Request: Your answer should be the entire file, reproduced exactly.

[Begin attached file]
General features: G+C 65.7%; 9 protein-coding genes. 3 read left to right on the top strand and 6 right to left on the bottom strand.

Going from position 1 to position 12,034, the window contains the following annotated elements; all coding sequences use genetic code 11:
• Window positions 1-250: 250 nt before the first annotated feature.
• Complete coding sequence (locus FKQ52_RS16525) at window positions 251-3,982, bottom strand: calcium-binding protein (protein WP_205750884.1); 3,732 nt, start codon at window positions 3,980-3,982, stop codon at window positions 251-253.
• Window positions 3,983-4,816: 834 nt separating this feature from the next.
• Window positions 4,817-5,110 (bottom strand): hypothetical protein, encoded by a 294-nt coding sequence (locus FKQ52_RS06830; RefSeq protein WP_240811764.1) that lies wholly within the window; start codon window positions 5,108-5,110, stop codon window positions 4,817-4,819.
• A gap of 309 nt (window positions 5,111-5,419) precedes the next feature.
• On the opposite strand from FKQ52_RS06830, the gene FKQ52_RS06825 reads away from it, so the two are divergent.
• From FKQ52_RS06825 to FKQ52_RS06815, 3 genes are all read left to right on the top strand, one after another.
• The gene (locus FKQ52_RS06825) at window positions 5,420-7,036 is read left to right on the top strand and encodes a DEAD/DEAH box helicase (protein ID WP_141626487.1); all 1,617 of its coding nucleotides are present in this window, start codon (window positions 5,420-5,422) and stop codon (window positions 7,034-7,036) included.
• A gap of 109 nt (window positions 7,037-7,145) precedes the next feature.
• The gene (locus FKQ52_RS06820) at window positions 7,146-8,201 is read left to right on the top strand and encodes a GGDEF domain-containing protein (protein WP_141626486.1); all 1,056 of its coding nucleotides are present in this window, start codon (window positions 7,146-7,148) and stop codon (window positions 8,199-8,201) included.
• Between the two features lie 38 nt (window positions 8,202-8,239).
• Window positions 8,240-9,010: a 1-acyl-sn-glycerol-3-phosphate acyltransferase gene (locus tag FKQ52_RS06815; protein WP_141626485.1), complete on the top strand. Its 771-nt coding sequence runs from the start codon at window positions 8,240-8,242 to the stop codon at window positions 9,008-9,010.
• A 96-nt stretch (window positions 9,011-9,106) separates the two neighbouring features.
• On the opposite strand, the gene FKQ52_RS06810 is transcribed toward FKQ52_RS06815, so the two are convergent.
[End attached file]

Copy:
General features: G+C 65.7%; 9 protein-coding genes. 3 read left to right on the top strand and 6 right to left on the bottom strand.

Going from position 1 to position 12,034, the window contains the following annotated elements; all coding sequences use genetic code 11:
• Window positions 1-250: 250 nt before the first annotated feature.
• Complete coding sequence (locus FKQ52_RS16525) at window positions 251-3,982, bottom strand: calcium-binding protein (protein WP_205750884.1); 3,732 nt, start codon at window positions 3,980-3,982, stop codon at window positions 251-253.
• Window positions 3,983-4,816: 834 nt separating this feature from the next.
• Window positions 4,817-5,110 (bottom strand): hypothetical protein, encoded by a 294-nt coding sequence (locus FKQ52_RS06830; RefSeq protein WP_240811764.1) that lies wholly within the window; start codon window positions 5,108-5,110, stop codon window positions 4,817-4,819.
• A gap of 309 nt (window positions 5,111-5,419) precedes the next feature.
• On the opposite strand from FKQ52_RS06830, the gene FKQ52_RS06825 reads away from it, so the two are divergent.
• From FKQ52_RS06825 to FKQ52_RS06815, 3 genes are all read left to right on the top strand, one after another.
• The gene (locus FKQ52_RS06825) at window positions 5,420-7,036 is read left to right on the top strand and encodes a DEAD/DEAH box helicase (protein ID WP_141626487.1); all 1,617 of its coding nucleotides are present in this window, start codon (window positions 5,420-5,422) and stop codon (window positions 7,034-7,036) included.
• A gap of 109 nt (window positions 7,037-7,145) precedes the next feature.
• The gene (locus FKQ52_RS06820) at window positions 7,146-8,201 is read left to right on the top strand and encodes a GGDEF domain-containing protein (protein WP_141626486.1); all 1,056 of its coding nucleotides are present in this window, start codon (window positions 7,146-7,148) and stop codon (window positions 8,199-8,201) included.
• Between the two features lie 38 nt (window positions 8,202-8,239).
• Window positions 8,240-9,010: a 1-acyl-sn-glycerol-3-phosphate acyltransferase gene (locus tag FKQ52_RS06815; protein WP_141626485.1), complete on the top strand. Its 771-nt coding sequence runs from the start codon at window positions 8,240-8,242 to the stop codon at window positions 9,008-9,010.
• A 96-nt stretch (window positions 9,011-9,106) separates the two neighbouring features.
• On the opposite strand, the gene FKQ52_RS06810 is transcribed toward FKQ52_RS06815, so the two are convergent.